Cranford Resident Participates “America in One Room” Political Experiment
A pivotal event took place over a long weekend in September which could change the way we approach presidential elections in the future. James Fishkin and Larry Diamond were the mastermind researchers behind “America in One Room ” (“A1R”), a Helena Project designed and led in partnership with the Center for Deliberative Democracy at Stanford University, NORC at the University of Chicago, and By the People Productions. Ultimately what they wanted to dissect what the idea of “partisan polarization”. Fishkin and Diamond wanted to answer “are our divisions really so entrenched and unbridgeable? What if we had civil and evidence-based dialogue across our great divides of party, ideology and identity?” To get to the heart of the issue, they gathered a scientific sample of 523 registered voters from around the country meet in Dallas.
According to Fishkin and Diamond’s article in the New York Times “The experiment produced some shocking results. After several days of diverse small group discussions facilitated by moderators and sessions featuring experts and presidential candidates from both parties who answered questions from participants, the percentage saying the system of American democracy was “working well” doubled to 60 percent from 30 percent.”
The Scope of the Experiment:
“The deliberations were focused around policy proposals in five areas that had been singled out by voters as the most important issues of the day: immigration, health care, the economy, the environment and foreign policy. The participants were guided by a 55-page handbook, prepared by policy experts from both parties, offering arguments for and against each proposal. The participants had been surveyed on the policy proposals in advance, and they took the same opinion survey again upon completing the four days of deliberation.”
“The experiment produced notable changes of opinion. In randomly assigned groups of about a dozen, they spoke face to face across their divisions with neutral moderators. The most polarizing proposals, whether from the left or the right, generally lost support, and a number of more centrist proposals moved to the foreground. Crucially, proposals further to the right typically lost support from Republicans and proposals further to the left typically lost support from Democrats.”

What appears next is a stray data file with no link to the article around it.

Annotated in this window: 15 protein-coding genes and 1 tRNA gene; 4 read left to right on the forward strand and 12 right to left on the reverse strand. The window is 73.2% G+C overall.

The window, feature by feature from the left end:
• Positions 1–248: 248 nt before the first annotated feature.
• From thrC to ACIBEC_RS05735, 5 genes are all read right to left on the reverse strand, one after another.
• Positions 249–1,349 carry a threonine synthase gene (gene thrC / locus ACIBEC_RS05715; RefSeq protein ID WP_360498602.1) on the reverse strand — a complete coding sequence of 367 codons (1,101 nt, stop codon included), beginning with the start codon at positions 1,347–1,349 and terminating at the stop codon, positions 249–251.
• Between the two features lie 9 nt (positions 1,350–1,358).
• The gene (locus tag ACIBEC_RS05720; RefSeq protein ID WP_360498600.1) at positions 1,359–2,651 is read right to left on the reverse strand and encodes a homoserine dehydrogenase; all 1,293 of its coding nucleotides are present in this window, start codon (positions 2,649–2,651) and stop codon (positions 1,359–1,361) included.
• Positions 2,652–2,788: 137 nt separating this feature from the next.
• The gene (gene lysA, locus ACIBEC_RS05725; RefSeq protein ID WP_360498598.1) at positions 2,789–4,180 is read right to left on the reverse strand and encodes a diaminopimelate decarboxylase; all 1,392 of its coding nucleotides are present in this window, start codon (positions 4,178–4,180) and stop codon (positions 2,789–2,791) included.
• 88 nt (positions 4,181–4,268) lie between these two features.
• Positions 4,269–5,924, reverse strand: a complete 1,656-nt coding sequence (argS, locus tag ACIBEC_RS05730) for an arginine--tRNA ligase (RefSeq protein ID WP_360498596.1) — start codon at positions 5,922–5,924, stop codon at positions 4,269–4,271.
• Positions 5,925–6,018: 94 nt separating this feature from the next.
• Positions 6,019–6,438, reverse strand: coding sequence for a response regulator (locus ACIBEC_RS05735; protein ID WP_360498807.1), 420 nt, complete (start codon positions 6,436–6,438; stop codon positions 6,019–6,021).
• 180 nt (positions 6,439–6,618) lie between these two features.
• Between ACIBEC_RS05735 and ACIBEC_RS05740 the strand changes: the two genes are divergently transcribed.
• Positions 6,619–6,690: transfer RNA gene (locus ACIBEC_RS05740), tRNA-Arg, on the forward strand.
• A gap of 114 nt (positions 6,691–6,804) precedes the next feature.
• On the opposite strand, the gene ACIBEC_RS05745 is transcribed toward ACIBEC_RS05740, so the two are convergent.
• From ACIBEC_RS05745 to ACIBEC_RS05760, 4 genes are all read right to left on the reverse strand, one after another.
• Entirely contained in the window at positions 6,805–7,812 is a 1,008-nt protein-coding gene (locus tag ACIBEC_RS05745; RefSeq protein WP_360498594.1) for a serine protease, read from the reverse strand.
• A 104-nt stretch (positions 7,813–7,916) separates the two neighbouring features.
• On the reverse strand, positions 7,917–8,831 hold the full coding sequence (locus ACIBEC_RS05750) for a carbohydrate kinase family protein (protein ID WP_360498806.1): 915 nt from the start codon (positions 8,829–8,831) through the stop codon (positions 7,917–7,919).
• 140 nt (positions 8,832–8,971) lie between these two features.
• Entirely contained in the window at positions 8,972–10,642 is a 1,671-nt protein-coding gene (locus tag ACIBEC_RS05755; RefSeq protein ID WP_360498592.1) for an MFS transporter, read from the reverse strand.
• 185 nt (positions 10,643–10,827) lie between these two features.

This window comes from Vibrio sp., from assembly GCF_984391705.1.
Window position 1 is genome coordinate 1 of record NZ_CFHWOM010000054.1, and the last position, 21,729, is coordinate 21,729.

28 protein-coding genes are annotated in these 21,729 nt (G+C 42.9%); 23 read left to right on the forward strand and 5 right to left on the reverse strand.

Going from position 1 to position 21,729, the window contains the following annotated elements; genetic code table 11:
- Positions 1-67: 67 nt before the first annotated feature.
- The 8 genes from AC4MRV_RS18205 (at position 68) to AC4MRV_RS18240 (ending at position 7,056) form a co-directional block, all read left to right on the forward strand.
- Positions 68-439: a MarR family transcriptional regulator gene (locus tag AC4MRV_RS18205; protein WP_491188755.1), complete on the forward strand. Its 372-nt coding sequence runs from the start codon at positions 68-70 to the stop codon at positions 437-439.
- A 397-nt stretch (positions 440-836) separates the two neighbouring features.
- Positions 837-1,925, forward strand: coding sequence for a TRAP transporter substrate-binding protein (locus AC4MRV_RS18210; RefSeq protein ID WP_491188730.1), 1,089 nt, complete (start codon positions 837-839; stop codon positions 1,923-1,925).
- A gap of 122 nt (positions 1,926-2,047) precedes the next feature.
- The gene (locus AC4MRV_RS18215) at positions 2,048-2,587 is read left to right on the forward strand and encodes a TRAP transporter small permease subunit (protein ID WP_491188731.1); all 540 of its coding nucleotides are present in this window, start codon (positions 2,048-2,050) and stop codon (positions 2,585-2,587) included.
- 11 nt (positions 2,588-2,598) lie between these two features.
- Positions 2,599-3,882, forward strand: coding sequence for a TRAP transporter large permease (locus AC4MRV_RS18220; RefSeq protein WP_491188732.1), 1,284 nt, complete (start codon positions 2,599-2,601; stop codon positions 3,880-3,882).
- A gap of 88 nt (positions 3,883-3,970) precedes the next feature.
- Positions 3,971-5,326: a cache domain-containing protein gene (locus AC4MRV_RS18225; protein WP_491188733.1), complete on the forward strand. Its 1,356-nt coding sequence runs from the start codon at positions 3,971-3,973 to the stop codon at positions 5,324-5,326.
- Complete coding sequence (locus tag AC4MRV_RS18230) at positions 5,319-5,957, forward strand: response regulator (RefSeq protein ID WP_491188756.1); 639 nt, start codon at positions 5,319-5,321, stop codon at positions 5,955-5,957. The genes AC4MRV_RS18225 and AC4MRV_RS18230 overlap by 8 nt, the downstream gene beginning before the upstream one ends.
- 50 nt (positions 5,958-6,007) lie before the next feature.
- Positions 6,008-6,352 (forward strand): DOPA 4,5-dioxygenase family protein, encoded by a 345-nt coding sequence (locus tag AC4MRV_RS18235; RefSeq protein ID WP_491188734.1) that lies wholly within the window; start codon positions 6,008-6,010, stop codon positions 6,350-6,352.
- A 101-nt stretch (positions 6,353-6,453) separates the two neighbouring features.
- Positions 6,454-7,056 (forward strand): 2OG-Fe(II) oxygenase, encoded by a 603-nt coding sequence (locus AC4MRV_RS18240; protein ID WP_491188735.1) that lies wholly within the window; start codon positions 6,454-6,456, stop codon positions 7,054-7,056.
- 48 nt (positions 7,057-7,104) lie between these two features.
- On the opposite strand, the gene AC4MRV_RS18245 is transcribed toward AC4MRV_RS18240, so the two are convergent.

Cranford’s Robert Schott Represents:
How lucky for us that Robert Schott, a Cranford resident whom many of you know very well (creator of the “Cranford Snow Sculpture Roadies” and owner of WOWindow Posters), was one of the 523 America in One Room participants! At a time when our country is facing some critical decisions with the upcoming election, Robert discovered that maybe we aren’t really all that divided. He sat down with me as we chatted about the fact that no matter the stark contrast – individuals of diverse backgrounds can come together and “build consensus on even the most polarizing issues”. It’s a breath of fresh air coming out of social media and Robert has some personal realizations that he would like to share with all of you!
Can you take us back to the beginning and how you came to be selected for this pivotal project?
A couple years ago a gentleman came to my door and asked me if I’d be part of a survey program sponsored by the University of Chicago. I signed up. So now I do a couple surveys every month from all different topics: healthcare, vaping…a range of subjects that other enterprises want to learn about. The college hosts the surveys and then distributes to these other groups. I believe 30,000 people who fill out these surveys are under the name AmeriSpeak .
I was probably profiled to participate in this because they want people who are representative of America as a voter. That’s how I got involved form the outside. In June 2019, we completed a survey about the issues of the day and the presidential candidates and solicited our opinions. I did all that and from that pool they cherry-picked from 30,000 about 530 people to come out to Dallas for the America in One Room project. I was lucky enough to be one of those.
What did you initially think about this all-expense paid trip?
I didn’t think it was a scam because I saw where it was coming from. I was initially skeptical of its motivation. While at the conference I found and spoke to James Fishkin, the research scientist at Stanford. I described that sensation to him, and he asked me to follow up and email him what my perception was and how I came around to seeing what it was intended to be. It really was what it was: a free trip, gather to talk about the issues. I read up on the entire experiment and got really comfortable with the premise – it looked serious and the Stanford team had done this all over the world in various venues. I had the basis to believe it was well-intentioned.
Who were the groups responsible for running this political experiment?
A few parties were involved in the development of “America in One Room”.. The sponsoring group is the Helena Group – very noble in purpose and the goal is to solve major world problems through influential benefactors who agree this mission is critical to advancing our global matters. They are supported by the work of Fishkin and Diamond and they realized their work is very important. The premise is based on “deliberative democracy” and the idea is to engage in a manner with diverse people of a setting and have those individuals raise up the key questions they feel are the most important and need to be addressed.
Tell me about your particular group within the “America in One Room” …